Views expressed in opinion columns are the author’s own.
Everyone loves whiteboards. Professors write and project presentations on them. Students use whiteboards for work or as an informal survey tool we can tack onto our dorm doors. And racists love whiteboards because they provide a comfortable and low-commitment platform for spreading hate.
Whiteboards, like much of this campus, have been corrupted by the steady current of hate bias incidents at the University of Maryland. This in itself isn’t news at all. Last year, University of Maryland Police responded to cases of swastika drawings and anti-LGBTQ writing on dorm whiteboards. On a campus where unchecked hate has spawned everything from whiteboard epithets and hate symbols to (as prosecutors allege) the fatal stabbing of 2nd Lt. Richard Collins, it’s clear we must take all incidents seriously and act decisively to prevent future harm. That’s why you’ll be comforted to know that the Residence Hall Association’s new Residents and Police Committee has discussed banning whiteboards in dorm hallways!
Sarcasm aside, that concept would clearly be insufficient — and emblematic of how diversity efforts at this university often fail to meaningfully address the roots of hate bias incidents and discrimination on this campus.
A whiteboard ban is a laughable attempt at starving campus bigots of their tools. It would be in hopes to build a “safer environment” for students on a campus that has been wracked by hate bias incidents throughout the years, and while the intention of protecting students is sincere, the method is questionable. Out of more than fifty hate bias incidents on the university’s log dating back to January 2018, five “have involved hateful language or symbols drawn on a whiteboard in campus dorms or buildings.”
This warrants attention, but should we really be considering an anti-whiteboard crusade when so little has been done to address issues of hate bias on the campus? How does removing whiteboards from dorm hallways even remotely address the root causes of hate on this campus? How does it start a meaningful dialogue on how we, as a community of all backgrounds, can work to address and prevent hate incidents, or how we can heal? All this possible policy would do is bury a far-reaching issue and stifle a true examination of the prevalence of hate on the campus.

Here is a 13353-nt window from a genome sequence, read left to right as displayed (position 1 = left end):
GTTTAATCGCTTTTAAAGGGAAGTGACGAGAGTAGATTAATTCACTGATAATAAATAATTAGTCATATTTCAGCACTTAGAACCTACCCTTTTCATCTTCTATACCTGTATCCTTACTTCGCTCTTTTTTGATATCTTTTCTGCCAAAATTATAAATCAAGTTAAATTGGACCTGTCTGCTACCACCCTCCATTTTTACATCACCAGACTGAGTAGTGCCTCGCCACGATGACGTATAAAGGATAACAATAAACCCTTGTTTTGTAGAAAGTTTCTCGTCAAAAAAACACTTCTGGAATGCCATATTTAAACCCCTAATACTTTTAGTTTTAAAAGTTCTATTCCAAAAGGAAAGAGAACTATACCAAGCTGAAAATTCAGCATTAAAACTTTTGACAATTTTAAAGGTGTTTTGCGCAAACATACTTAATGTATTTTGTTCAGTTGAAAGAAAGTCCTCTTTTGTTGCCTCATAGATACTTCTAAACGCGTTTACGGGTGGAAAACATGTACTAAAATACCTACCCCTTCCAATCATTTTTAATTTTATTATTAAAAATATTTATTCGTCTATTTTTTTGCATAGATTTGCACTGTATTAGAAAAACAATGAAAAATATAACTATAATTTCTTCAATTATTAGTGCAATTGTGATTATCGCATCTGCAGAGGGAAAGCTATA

If it was officially proposed, it wouldn’t be the first ham-fisted diversity attempt made at this university. Last year, on a campus where black and LGBTQ students and students with disabilities reported feeling the least physically and emotionally safe compared to other community members, the Counseling Center branded the counseling group White Awake as a “safe space” for white students to gather and discuss race. The group faced massive backlash after an insensitive ad came out, but it teaches a valuable lesson about how prejudice and hate is addressed on the campus.
Both a whiteboard ban and projects like White Awake are key examples of how the university itself and some groups on it shy away from meaningful conversation about the dynamics of privilege and oppression and how they play out on this campus. White Awake sought to shield white students from their discomfort with racial issues; instead, it should have been a tool to challenge them on their privilege and the ways they perpetuate racism. It sought to have a dialogue about the “-isms” in a sterile environment not at all representative of this university, or of society as a whole.
A whiteboard ban in dorms falls far short of meaningful action on hate bias incidents — the root cause of racism, homophobia and all other forms of prejudice is certainly not whiteboards in a collective space. If the idea were pursued, it likely wouldn’t be effective given that whiteboards are just one of the countless ways to publicly post a message.
It’s hard to talk about oppression. It’s hard to confront our privileges and biases. But that needs to be embraced and addressed, not ignored. A whiteboard ban would be another Band-Aid to cover up wounds ignored at this university for too long. If we ever hope to move forward and improve the campus climate, we must face the pain beneath, together.
Caterina Ieronimo is a sophomore government and politics major. She can be reached at email@example.com.
CORRECTION: Due to a columnist error, a previous version of this column and its headline incorrectly stated the RHA proposed banning whiteboards in dorm hallways. The idea was discussed, but it was not officially proposed. This column has been updated.